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SETI public: Mini interstellar probes mentioned in NYT Sunday Magazine

Last Sunday's New York Times Magazine has an article by Tim Ferris
on future developments in space exploration.  One of them mentions
small interstellar probes as the way of the future for humanity
to explore the galaxy and probably for other advanced life forms
as well.  The article also includes artwork by famous space artist
Robert McCall.

I am including the figure caption from the article in this post.
For those who want the complete article and attached images, 
feel free to ask me.


            Tiny Interstellar

            Giant starships of the
            "Star Trek" class may
            use warp speed to leap
            across light-years in a
            single bound -- but,
            barring a tremendous
            breakthrough, the
            business of sending big
            ships to the stars will
            remain absurdly
            expensive and
            forbiddingly slow. Tiny
            instrumented probes are
            another matter. Low in
            mass, they can be
            accelerated to high velocity in reasonably short times, and
their minuscule cargo
            of electronics -- plus, perhaps, biological materials -- can
hibernate patiently
            throughout their long journey. A cluster of smart,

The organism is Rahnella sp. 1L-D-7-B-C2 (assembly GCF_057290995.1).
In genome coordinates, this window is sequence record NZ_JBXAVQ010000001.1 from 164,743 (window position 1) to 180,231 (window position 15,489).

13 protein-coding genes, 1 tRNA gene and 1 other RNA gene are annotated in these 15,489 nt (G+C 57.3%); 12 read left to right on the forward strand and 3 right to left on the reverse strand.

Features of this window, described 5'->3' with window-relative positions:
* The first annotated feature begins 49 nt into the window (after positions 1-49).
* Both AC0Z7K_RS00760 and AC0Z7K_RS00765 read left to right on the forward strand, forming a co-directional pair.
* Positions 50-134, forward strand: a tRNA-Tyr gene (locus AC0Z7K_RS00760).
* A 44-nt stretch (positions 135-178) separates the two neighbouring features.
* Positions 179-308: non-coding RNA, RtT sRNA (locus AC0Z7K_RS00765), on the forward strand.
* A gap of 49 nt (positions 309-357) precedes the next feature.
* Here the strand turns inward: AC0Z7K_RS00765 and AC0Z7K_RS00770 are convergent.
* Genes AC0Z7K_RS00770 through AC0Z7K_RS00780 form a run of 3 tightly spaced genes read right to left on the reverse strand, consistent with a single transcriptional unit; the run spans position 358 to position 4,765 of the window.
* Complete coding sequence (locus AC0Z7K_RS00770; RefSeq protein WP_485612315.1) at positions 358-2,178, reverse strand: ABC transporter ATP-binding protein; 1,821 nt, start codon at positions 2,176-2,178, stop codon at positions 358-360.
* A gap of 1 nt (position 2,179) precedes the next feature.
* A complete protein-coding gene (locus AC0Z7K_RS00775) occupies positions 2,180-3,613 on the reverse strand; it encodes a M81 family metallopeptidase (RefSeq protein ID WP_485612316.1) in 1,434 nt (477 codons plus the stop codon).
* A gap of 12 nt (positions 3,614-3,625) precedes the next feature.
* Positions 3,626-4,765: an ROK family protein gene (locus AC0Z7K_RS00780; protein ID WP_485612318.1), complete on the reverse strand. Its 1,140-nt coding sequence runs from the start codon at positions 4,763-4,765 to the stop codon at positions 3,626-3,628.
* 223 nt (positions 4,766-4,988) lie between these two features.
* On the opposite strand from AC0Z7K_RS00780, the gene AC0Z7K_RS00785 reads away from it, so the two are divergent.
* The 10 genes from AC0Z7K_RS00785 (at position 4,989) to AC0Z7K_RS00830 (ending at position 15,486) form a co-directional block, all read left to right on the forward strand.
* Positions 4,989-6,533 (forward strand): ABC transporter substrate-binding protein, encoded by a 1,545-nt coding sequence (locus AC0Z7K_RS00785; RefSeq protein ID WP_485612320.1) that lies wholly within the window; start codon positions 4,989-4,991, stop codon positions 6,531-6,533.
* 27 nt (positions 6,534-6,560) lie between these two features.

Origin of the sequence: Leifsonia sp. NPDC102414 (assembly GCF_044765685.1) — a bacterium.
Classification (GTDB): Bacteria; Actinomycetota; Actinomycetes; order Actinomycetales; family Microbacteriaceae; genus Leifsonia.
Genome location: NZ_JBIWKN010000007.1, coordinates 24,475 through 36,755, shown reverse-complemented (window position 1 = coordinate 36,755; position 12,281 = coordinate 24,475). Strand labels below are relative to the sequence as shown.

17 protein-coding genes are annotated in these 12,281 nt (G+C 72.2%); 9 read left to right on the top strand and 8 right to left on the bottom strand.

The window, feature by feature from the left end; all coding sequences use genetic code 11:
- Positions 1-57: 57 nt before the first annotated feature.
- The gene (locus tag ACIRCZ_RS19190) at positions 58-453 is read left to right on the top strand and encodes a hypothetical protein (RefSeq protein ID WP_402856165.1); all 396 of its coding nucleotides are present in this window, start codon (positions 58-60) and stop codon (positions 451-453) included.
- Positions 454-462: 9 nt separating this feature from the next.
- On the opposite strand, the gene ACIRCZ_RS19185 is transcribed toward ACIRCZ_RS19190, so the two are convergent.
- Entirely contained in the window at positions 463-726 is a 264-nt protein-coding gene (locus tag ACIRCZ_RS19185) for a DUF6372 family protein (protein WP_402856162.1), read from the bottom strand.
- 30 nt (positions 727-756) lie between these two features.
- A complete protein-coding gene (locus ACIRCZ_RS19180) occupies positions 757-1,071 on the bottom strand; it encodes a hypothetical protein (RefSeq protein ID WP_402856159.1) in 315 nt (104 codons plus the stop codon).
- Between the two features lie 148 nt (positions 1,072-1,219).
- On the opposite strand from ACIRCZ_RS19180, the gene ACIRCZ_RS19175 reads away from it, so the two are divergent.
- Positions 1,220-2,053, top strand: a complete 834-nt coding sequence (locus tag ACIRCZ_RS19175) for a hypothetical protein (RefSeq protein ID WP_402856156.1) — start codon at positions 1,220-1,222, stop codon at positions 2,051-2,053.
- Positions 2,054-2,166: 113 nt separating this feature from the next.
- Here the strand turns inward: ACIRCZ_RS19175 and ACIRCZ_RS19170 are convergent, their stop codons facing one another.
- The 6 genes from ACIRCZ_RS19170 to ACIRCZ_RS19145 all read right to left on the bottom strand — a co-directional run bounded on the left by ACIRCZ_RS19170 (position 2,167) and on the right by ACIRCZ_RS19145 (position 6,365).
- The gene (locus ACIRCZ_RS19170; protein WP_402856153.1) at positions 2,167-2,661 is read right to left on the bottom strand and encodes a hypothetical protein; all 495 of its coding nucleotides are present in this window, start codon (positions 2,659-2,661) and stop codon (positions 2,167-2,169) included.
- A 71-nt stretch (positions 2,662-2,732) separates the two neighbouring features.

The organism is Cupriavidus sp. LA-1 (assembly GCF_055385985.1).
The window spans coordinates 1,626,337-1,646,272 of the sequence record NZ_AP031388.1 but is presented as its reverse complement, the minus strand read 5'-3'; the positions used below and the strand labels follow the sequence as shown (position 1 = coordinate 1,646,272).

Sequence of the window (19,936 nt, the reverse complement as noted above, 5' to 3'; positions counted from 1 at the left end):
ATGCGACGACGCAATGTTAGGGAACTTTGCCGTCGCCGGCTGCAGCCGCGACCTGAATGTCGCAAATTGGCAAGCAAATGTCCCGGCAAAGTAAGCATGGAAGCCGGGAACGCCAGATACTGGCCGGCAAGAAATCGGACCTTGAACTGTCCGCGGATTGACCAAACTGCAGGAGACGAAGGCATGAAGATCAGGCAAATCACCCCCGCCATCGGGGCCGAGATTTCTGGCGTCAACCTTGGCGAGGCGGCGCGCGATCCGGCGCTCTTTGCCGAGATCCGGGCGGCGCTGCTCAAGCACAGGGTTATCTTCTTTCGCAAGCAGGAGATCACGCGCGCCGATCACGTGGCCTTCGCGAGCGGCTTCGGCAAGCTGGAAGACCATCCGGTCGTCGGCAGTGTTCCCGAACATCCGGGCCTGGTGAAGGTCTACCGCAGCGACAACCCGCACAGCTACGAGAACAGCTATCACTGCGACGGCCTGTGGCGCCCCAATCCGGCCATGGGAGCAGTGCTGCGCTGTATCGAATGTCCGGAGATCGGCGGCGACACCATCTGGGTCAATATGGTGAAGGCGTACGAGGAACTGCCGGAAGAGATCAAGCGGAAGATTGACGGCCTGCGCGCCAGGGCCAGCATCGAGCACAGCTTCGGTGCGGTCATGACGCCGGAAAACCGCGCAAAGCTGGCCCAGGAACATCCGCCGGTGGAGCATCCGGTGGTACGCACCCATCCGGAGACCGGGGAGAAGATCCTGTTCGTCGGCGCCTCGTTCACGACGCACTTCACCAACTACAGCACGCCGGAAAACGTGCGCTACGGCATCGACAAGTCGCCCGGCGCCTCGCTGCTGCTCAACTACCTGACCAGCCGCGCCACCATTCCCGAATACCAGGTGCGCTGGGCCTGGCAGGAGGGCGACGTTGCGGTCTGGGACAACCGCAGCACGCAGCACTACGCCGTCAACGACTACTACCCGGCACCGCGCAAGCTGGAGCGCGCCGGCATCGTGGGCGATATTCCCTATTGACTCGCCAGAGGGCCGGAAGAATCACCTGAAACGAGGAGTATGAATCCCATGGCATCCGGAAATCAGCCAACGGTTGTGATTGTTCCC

grapefruit-size probes is seen
            here landing on an asteroid in an extrasolar planetary system.
Using metals mined
            from the asteroid, they set up antennas to phone home, and
fashion sensors to
            expand reconnaissance of the planetary system in which they
have arrived.
            Eventually they can make copies of the propulsion system that
took them there,
            fuel it up from indigenous materials and launch new probes on
to other stars. But if
            it's really that easy, and if there are advanced civilizations
out there, why haven't
            they already sent a probe to our solar system? The answer is
that maybe they
            have. A tiny probe, embedded in one of the billions of
asteroids orbiting the sun
            and programmed to keep itself inconspicuous, could be out there
right now, and
            we probably wouldn't know it -- not now, or in the century to